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Ramez Naam
Books: Nexus Series / The Infinite Resource. Faculty . Energy, climate, & innovation wonk. Optimist.
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Ramez Naam retweeted
Ada Palmer 16h
Global wealth map: Earth's geography with color where there are human residents, color-tinted by income.
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Ramez Naam retweeted
Simon Evans Feb 20
Incredible. Can you imagine having read this 5yrs ago? Even 2yrs ago? "The main reason coal may battle to fuel India’s future energy needs is that it’s simply becoming too expensive relative to renewable alternatives such as wind & solar"
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Ramez Naam 20h
Replying to @ElephantEating
We can talk another time, but I disagree that mitigating those other sectors has to be expensive. It's all about scaling alternatives until they're cheap. Later. :)
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Ramez Naam 21h
Replying to @noahqk @ElephantEating
Hmmm. I think I've shown that the subsidies actually move a much smaller amount of money around. They're highest when the technology is very small volume, and can drop as the tech scales and gets cheaper.
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Ramez Naam 21h
Replying to @noahqk @ElephantEating
Consider this: The EU's fuel taxes (1 euro / litre?) are equivalent to a $400 / ton carbon tax. And yet the EU still has very significant ground transport emissions. EV tax credits + US ~$500m loan to Tesla did far more to put us on the road to 0 carbon cars than fuel taxes.
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Ramez Naam 21h
Replying to @noahqk @ElephantEating
Again, I'm not talking about R&D. R&D is important, but the bulk of the cost declines of renewables have come from industry scaling. A subsidy that makes a clean tech competitive at year X scales them faster than a carbon price that makes them competitive at year X+10.
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Ramez Naam 21h
Replying to @ElephantEating
As I posted in my thread on carbon pricing, carbon prices are uniquely powerful in electricity, where alternatives to switch to both exist and are very close in price to existing fossil electricity. No other sector is like that. Not transport, not industry, not agriculture.
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Ramez Naam 21h
Replying to @ElephantEating
I think that's happening in the UK is that: 1. The UK's coal fleet is old and expensive. 2. The UK has the cheapest on-land wind in the EU. UK wind buildout (and some gas) has decreased coal. Heating and transport emissions have not changed.
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Ramez Naam 21h
Replying to @ElephantEating
I'm not at all sure that the UK's carbon emissions drop is due to its carbon price. 1. The UK's carbon price is set by the EU-wide ETS, right? Yet EU hasn't had same decarbonization. 2. All of the UK's decarbonization has come from shutting down coal:
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Ramez Naam 22h
Replying to @ElephantEating
R&D isn't what brought those technology prices down. It was learning-by-doing, triggered by scale, which was triggered by subsidies.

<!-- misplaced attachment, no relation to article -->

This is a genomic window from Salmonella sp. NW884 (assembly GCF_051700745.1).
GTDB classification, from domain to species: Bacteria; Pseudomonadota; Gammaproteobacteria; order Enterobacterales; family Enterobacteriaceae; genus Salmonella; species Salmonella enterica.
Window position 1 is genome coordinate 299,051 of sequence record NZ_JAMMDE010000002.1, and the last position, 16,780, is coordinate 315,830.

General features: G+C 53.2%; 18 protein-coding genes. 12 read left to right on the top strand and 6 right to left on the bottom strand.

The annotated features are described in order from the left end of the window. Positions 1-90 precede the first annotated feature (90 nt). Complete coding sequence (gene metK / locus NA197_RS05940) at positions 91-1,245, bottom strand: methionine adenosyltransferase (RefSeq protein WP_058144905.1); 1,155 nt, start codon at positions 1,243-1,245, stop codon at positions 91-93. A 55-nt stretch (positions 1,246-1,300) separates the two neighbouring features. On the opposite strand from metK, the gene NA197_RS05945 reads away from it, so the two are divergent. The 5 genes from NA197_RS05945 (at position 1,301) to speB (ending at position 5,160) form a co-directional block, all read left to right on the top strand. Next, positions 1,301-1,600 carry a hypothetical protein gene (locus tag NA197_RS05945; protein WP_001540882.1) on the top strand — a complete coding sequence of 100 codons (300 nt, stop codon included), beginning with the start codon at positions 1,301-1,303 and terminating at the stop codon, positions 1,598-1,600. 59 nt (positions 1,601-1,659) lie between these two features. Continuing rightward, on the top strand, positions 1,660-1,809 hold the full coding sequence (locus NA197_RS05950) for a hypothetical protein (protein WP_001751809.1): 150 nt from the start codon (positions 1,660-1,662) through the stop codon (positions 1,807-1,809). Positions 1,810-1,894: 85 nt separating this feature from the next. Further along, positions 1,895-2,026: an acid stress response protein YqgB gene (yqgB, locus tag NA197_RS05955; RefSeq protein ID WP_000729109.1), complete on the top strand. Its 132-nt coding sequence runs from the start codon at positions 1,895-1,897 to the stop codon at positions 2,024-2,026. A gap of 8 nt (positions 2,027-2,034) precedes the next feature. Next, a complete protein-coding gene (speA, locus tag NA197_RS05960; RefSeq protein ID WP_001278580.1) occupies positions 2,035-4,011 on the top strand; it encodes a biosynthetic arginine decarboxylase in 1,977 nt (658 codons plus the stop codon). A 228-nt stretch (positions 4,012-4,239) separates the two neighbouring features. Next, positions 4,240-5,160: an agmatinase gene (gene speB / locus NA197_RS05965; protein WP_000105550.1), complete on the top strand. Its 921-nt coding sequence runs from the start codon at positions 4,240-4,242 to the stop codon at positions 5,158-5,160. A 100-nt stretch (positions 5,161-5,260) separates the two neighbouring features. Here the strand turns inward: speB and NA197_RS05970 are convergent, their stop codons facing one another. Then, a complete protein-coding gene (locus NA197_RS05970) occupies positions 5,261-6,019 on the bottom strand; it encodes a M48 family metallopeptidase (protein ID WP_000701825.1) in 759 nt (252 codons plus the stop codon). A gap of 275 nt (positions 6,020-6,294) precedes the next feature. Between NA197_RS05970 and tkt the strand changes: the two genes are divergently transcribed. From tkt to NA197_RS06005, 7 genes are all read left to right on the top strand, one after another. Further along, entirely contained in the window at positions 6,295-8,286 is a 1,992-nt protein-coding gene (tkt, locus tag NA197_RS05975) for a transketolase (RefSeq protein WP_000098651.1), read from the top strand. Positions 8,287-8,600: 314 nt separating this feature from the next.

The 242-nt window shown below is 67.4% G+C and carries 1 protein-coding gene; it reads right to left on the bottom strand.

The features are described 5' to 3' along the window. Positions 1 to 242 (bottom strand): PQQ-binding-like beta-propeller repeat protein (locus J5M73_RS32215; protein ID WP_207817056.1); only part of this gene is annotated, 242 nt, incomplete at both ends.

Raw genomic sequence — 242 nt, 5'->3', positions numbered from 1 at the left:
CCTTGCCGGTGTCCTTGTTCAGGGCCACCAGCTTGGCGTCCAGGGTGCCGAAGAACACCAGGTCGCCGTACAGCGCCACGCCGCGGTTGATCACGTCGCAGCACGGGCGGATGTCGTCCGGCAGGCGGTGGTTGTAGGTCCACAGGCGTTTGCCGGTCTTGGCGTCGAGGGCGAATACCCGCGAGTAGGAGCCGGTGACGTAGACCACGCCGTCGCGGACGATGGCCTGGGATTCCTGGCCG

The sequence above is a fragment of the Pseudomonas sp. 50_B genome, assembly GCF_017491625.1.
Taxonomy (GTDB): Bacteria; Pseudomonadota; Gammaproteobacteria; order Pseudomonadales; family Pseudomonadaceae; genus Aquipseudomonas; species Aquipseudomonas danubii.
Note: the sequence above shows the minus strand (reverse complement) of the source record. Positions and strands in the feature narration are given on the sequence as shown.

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Ramez Naam 22h
Replying to @ElephantEating
Or consider the development of carbon free steel. That tech isn't even close to ready yet. If you want to, say, double the price of coal-made steel to provide a big incentive, you'd need a carbon price more like $350 / ton. Massive impact. And politically impossible.
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Ramez Naam 22h
Replying to @ElephantEating
At the $250/ton Germany would have needed, the tax would have collected on the order of $1 Trillion a year. No matter how you're redistributing that, that's a massive intrusion into the economy, with real side effects.
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Ramez Naam 22h
Replying to @ElephantEating
Consider the solar in Germany example. When solar was 1% of electricity, subsidizing it enough to make it competitive changed money flows 1/99th as much as an equivalent carbon tax on the other 99% of electricity gen.
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Ramez Naam 22h
Replying to @ElephantEating
My point is different. In terms of total change to money flows, a tax big enough to make an early expensive tech deployable has a much much larger impact on an economy than a subsidy for the new tech.
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Ramez Naam Feb 20
Replying to @angel189
Thank you! I hope so too!
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Ramez Naam Feb 19
For long distance aviation, I don't see any real solutions on the horizon. It's also just about 2% of emissions. Not top of the list.
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Ramez Naam Feb 19
Replying to @ElephantEating
Eric, as someone who's spent most of the last decade on carbon taxes, I respectfully disagree.
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Ramez Naam Feb 19
Replying to @tveitdal
This study's methodology is flawed. I wouldn't be basing much on it. See the note at the vox link you tweeted.
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Ramez Naam Feb 19
Legacy assets will be retired (or sidelined) early if the cost of new tech is cheaper than the cost of even operating the old tech. Which is happening now with renewables vs coal. And could happen soon with EVs vs ICE cars.
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Ramez Naam Feb 19
Agreed. We should be monitoring all aspects of our ecology with greater precision, rigor, and consistency.
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